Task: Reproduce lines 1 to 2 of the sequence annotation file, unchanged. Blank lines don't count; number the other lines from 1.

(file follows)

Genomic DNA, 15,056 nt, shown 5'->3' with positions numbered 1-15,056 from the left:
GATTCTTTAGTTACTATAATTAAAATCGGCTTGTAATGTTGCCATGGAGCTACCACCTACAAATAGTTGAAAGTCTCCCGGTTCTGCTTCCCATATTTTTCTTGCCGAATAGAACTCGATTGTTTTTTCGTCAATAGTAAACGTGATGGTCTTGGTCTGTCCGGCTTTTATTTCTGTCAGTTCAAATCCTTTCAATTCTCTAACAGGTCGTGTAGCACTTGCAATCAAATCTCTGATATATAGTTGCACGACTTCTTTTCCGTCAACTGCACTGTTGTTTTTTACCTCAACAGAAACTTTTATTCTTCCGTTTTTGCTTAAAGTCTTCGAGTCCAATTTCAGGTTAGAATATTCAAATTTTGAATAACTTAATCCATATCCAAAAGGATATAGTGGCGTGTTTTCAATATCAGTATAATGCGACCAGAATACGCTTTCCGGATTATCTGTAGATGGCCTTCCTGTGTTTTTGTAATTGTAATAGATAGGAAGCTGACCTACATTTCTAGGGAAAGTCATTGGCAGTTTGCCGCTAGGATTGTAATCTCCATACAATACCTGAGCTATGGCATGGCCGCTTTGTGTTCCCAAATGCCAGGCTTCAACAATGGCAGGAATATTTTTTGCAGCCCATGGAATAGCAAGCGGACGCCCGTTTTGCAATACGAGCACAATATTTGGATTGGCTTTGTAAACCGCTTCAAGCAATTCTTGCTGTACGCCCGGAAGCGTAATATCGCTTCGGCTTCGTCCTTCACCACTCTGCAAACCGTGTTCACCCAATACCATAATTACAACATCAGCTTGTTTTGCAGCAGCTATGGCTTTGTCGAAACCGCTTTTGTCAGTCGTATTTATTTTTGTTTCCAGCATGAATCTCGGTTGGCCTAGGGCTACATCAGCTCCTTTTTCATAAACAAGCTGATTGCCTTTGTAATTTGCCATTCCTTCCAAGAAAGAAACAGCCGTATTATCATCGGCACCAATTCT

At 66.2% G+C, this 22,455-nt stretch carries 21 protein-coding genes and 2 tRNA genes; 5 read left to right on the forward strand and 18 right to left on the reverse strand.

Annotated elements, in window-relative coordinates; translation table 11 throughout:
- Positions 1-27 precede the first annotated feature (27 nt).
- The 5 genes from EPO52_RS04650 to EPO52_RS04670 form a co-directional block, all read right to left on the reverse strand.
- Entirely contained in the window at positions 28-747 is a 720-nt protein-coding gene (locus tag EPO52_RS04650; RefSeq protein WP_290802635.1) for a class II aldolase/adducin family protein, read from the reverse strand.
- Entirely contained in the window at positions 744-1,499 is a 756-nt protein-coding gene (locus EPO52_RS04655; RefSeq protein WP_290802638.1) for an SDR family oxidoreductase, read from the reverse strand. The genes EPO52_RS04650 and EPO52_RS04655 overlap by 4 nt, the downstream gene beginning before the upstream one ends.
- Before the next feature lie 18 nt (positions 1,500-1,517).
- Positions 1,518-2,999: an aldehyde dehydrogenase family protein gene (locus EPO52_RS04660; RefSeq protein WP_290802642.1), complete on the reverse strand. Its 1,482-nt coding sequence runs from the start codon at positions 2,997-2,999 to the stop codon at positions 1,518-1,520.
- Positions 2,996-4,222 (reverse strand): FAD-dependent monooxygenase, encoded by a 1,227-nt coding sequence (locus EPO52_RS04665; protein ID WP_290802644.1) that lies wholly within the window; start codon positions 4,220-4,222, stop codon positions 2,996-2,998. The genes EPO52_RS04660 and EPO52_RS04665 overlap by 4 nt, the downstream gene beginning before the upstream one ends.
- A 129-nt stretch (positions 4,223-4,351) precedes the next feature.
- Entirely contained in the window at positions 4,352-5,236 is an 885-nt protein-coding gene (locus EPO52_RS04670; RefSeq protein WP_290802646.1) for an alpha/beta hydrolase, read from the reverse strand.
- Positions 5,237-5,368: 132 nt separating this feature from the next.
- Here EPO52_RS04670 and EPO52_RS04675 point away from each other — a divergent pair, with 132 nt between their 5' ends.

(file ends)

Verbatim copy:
Genomic DNA, 15,056 nt, shown 5'->3' with positions numbered 1-15,056 from the left:
GATTCTTTAGTTACTATAATTAAAATCGGCTTGTAATGTTGCCATGGAGCTACCACCTACAAATAGTTGAAAGTCTCCCGGTTCTGCTTCCCATATTTTTCTTGCCGAATAGAACTCGATTGTTTTTTCGTCAATAGTAAACGTGATGGTCTTGGTCTGTCCGGCTTTTATTTCTGTCAGTTCAAATCCTTTCAATTCTCTAACAGGTCGTGTAGCACTTGCAATCAAATCTCTGATATATAGTTGCACGACTTCTTTTCCGTCAACTGCACTGTTGTTTTTTACCTCAACAGAAACTTTTATTCTTCCGTTTTTGCTTAAAGTCTTCGAGTCCAATTTCAGGTTAGAATATTCAAATTTTGAATAACTTAATCCATATCCAAAAGGATATAGTGGCGTGTTTTCAATATCAGTATAATGCGACCAGAATACGCTTTCCGGATTATCTGTAGATGGCCTTCCTGTGTTTTTGTAATTGTAATAGATAGGAAGCTGACCTACATTTCTAGGGAAAGTCATTGGCAGTTTGCCGCTAGGATTGTAATCTCCATACAATACCTGAGCTATGGCATGGCCGCTTTGTGTTCCCAAATGCCAGGCTTCAACAATGGCAGGAATATTTTTTGCAGCCCATGGAATAGCAAGCGGACGCCCGTTTTGCAATACGAGCACAATATTTGGATTGGCTTTGTAAACCGCTTCAAGCAATTCTTGCTGTACGCCCGGAAGCGTAATATCGCTTCGGCTTCGTCCTTCACCACTCTGCAAACCGTGTTCACCCAATACCATAATTACAACATCAGCTTGTTTTGCAGCAGCTATGGCTTTGTCGAAACCGCTTTTGTCAGTCGTATTTATTTTTGTTTCCAGCATGAATCTCGGTTGGCCTAGGGCTACATCAGCTCCTTTTTCATAAACAAGCTGATTGCCTTTGTAATTTGCCATTCCTTCCAAGAAAGAAACAGCCGTATTATCATCGGCACCAATTCT